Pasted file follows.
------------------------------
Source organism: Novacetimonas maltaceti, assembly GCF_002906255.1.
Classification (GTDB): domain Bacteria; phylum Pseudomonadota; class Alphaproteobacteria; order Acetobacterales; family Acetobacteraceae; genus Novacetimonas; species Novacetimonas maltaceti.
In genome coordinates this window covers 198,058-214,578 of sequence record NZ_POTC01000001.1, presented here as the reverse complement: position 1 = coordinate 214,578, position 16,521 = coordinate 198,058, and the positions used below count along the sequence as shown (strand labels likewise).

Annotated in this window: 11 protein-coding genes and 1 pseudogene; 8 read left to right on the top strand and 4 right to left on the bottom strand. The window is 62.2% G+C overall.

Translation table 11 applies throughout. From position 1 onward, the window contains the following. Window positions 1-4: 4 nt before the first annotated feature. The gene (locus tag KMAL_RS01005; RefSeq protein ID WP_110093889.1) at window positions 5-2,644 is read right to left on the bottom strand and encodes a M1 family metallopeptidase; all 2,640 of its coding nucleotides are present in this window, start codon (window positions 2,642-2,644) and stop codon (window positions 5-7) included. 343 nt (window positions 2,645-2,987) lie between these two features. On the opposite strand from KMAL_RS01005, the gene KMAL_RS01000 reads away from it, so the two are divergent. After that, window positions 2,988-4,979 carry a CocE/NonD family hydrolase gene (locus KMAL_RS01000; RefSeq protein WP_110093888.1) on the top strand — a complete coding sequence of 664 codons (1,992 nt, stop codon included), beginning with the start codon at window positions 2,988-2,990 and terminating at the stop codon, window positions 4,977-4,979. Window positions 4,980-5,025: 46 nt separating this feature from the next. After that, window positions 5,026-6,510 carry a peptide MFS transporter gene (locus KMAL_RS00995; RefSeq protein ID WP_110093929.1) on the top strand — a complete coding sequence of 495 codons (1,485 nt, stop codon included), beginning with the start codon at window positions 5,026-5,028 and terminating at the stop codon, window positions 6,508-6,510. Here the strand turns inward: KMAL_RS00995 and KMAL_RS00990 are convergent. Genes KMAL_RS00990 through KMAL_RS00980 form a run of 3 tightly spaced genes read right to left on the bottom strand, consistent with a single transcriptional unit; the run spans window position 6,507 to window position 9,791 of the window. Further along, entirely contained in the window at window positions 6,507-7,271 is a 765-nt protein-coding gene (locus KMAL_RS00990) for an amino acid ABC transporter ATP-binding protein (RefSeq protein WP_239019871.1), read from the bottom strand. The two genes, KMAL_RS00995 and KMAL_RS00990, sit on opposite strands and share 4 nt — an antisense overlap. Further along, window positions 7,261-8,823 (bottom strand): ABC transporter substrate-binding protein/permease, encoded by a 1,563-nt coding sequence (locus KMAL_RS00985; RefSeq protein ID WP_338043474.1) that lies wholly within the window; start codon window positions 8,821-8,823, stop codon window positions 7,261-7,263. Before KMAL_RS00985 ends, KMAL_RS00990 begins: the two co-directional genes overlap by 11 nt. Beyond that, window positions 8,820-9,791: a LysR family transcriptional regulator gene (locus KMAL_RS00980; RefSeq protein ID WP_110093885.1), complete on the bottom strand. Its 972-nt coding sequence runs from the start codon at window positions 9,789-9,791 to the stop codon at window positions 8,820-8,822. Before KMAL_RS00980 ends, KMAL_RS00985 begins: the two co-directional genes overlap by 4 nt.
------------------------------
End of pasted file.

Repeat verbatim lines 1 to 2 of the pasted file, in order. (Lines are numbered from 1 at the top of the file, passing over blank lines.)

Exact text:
Source organism: Novacetimonas maltaceti, assembly GCF_002906255.1.
Classification (GTDB): domain Bacteria; phylum Pseudomonadota; class Alphaproteobacteria; order Acetobacterales; family Acetobacteraceae; genus Novacetimonas; species Novacetimonas maltaceti.